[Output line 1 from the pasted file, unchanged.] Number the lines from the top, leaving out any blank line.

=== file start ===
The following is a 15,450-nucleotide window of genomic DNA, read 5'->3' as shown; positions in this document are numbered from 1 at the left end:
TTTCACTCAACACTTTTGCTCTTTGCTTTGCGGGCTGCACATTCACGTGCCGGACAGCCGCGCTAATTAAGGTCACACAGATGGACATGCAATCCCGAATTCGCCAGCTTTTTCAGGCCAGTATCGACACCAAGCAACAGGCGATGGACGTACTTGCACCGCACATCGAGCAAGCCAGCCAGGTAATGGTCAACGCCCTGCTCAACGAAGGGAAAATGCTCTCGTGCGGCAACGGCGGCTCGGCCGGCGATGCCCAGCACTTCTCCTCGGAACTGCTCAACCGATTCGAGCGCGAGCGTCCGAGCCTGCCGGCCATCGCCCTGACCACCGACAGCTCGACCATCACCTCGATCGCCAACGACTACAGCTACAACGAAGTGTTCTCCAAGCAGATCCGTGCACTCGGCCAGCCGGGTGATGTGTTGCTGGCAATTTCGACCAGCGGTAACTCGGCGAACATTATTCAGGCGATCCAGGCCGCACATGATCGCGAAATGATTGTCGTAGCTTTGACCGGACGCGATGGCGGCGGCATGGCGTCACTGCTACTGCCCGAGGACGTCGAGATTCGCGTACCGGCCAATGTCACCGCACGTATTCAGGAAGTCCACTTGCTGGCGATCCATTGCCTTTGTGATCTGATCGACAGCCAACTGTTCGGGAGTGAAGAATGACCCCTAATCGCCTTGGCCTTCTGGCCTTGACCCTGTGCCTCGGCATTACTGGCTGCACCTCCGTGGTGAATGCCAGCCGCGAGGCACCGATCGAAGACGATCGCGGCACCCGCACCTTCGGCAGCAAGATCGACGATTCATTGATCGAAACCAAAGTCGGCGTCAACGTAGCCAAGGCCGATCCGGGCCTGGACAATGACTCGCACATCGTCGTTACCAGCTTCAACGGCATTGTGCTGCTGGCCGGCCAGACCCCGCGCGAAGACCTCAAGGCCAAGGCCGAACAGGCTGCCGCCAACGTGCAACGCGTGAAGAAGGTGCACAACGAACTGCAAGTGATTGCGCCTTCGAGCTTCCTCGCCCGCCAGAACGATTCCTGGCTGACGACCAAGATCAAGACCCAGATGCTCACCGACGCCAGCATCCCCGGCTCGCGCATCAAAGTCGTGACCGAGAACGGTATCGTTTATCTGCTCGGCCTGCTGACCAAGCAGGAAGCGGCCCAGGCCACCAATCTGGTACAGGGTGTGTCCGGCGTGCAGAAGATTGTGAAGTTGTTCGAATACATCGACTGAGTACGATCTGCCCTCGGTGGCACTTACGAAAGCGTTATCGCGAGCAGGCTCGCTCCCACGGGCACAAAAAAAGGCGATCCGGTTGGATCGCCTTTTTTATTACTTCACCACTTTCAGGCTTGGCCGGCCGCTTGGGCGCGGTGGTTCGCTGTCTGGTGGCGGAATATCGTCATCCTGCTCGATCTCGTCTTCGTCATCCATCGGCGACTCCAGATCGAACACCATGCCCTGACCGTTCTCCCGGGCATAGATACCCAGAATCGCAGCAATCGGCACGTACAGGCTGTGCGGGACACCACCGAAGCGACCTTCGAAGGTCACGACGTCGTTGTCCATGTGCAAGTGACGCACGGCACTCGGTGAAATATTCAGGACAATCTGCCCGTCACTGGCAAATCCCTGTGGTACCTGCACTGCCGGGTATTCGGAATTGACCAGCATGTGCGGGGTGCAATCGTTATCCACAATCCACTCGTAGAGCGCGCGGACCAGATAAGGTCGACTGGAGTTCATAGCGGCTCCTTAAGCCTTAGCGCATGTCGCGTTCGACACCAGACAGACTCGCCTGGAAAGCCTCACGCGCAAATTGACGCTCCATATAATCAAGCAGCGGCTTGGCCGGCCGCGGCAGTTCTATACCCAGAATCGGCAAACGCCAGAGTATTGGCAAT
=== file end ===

The following is a 15,450-nucleotide window of genomic DNA, read 5'->3' as shown; positions in this document are numbered from 1 at the left end: